Today’s reading begins with the listing of festivals and concludes with the procedure for redeeming a poor member of the people of Israel from indentured servitude.
Although today’s reading covers a number of different topics, I wanted to focus on just one. The year of Jubilee was a very unique aspect of Hebrew culture. The year of Jubilee occurred once every 50 years and it was the year in which those who were indentured were freed from their servitude and land that had been sold was returned to its owner.
The year of Jubilee speaks to God’s desire for His people to be free and that what He has given them should always belong to them. God was leading His people to a land that He had promised them and made it a point to ensure that they would always have the land and that it wouldn’t be slowly sold away to the surrounding people groups. For a person who didn’t have the means to support themselves or had fallen on hard times, the Jubilee represented God’s perpetual blessing that would return in time.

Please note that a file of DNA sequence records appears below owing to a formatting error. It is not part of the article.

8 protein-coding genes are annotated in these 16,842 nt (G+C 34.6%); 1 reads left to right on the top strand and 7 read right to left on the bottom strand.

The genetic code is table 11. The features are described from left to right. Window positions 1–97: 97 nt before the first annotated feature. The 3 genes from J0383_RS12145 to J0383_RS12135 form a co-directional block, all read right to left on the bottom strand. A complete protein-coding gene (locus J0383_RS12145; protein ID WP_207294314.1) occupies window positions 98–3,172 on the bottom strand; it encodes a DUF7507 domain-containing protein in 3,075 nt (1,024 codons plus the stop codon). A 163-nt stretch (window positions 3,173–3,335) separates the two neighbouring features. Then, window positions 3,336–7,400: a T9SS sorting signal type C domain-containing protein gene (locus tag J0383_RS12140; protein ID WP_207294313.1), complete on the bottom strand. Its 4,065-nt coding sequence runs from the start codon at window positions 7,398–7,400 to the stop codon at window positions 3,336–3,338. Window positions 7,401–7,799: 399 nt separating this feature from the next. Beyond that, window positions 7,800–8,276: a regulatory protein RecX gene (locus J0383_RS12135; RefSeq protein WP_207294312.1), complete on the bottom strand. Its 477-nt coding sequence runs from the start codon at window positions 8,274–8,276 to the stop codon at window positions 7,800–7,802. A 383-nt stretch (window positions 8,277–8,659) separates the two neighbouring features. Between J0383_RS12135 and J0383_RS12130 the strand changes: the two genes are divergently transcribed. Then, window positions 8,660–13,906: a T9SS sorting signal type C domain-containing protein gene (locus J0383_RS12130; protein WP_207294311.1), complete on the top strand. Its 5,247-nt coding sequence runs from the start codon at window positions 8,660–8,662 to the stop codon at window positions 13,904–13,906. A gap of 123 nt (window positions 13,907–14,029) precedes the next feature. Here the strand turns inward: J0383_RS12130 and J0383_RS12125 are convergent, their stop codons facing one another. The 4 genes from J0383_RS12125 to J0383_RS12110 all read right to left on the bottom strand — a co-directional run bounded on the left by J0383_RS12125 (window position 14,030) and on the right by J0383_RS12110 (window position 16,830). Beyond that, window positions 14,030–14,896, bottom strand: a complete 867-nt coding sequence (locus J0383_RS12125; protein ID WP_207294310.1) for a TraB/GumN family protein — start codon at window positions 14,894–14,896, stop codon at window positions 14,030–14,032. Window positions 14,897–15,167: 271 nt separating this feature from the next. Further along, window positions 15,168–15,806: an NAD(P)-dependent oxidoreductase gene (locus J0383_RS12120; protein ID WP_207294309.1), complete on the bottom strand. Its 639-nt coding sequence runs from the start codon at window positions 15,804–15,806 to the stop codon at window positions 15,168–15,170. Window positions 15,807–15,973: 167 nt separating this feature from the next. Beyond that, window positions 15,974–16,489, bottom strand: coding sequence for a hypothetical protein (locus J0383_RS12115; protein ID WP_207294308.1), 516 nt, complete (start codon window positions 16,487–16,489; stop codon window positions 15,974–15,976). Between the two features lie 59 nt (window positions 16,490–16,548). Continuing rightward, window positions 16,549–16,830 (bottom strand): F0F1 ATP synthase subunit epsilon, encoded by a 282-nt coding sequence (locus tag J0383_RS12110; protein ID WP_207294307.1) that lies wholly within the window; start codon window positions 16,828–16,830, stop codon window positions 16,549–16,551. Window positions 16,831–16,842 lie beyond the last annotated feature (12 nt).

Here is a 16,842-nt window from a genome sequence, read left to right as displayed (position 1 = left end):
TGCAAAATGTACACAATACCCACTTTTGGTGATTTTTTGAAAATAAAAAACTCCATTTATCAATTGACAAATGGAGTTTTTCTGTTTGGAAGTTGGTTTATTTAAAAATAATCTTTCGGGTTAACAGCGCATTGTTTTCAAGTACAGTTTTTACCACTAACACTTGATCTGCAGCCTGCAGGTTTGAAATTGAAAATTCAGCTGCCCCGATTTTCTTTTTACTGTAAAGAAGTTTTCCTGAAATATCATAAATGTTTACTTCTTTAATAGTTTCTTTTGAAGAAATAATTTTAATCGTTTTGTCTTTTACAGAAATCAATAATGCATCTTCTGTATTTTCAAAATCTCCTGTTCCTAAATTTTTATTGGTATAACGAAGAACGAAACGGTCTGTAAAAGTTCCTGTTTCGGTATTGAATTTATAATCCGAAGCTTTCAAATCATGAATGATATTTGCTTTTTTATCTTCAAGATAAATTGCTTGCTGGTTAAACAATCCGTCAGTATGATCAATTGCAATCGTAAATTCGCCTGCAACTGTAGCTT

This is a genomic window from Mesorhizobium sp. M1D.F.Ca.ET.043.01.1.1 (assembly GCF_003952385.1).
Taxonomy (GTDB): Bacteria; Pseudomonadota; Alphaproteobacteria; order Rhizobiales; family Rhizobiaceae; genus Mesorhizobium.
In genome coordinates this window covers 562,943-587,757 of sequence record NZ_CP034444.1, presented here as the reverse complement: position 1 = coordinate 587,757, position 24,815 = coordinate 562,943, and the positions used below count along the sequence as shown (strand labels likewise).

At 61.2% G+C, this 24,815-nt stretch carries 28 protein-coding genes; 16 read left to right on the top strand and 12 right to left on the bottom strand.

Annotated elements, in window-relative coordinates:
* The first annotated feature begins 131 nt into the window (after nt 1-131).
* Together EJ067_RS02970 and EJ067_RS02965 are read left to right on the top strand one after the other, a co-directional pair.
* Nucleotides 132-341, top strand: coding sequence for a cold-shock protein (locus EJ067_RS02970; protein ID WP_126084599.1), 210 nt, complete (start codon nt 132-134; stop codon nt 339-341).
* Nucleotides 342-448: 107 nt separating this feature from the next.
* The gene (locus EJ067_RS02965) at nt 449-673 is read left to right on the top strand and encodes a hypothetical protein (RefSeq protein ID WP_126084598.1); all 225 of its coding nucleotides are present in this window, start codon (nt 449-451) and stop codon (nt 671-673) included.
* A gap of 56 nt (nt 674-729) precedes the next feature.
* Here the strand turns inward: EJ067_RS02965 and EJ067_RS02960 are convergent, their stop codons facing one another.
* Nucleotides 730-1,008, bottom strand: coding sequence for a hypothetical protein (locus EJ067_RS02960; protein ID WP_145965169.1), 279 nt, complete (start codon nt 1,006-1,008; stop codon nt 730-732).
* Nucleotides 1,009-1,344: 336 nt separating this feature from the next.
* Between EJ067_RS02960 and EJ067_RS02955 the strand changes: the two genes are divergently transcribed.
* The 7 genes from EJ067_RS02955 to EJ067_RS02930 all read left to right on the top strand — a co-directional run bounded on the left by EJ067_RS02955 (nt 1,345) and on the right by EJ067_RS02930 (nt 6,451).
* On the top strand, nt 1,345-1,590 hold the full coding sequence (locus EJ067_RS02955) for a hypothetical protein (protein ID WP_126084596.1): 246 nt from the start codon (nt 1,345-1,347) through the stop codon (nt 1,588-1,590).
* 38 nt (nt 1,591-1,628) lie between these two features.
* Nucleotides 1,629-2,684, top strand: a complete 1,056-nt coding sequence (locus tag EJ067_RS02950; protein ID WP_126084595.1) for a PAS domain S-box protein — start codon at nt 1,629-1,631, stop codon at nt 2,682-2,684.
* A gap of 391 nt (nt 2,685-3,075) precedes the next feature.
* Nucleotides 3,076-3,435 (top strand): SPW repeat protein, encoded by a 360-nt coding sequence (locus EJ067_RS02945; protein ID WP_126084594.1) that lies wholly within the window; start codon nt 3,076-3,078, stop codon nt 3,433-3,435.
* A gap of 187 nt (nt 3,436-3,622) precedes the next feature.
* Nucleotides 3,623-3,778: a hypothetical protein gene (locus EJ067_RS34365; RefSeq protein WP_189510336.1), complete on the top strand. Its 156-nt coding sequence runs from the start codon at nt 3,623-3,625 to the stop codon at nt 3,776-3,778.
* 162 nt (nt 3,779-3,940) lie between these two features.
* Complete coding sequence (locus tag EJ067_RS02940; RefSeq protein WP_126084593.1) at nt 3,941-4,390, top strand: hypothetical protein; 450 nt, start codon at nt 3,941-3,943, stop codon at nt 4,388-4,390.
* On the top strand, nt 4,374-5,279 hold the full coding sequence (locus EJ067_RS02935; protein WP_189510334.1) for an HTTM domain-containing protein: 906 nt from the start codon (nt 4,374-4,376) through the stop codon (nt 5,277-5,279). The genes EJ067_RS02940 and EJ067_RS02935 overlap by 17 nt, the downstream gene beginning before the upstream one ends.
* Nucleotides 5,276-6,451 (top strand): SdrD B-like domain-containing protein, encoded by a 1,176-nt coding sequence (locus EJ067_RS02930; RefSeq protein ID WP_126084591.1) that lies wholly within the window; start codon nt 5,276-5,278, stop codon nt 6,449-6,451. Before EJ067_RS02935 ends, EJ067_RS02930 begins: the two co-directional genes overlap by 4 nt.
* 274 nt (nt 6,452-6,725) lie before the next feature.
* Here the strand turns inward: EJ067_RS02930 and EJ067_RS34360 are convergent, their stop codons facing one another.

In the United States, citizens have the right of personal property ownership, but this ownership is conditional on their ability to keep up with their financial obligations and pay any requisite taxes assessed against the property. If a property owner isn’t able to afford to keep the land, the land can be sold. Once sold, however, there is no guarantee that the land will ever return to its previous owner.
The freedom and blessings promised by God to His people were written into the social contract of the people of Israel. God’s ultimate desire for His people would be that they would be free and that they would be blessed. I think it speaks to the nature of the God who is often mischaracterized as vengeful and angry, rather than One who is loving and ultimately desires freedom and blessings for those who call on His name.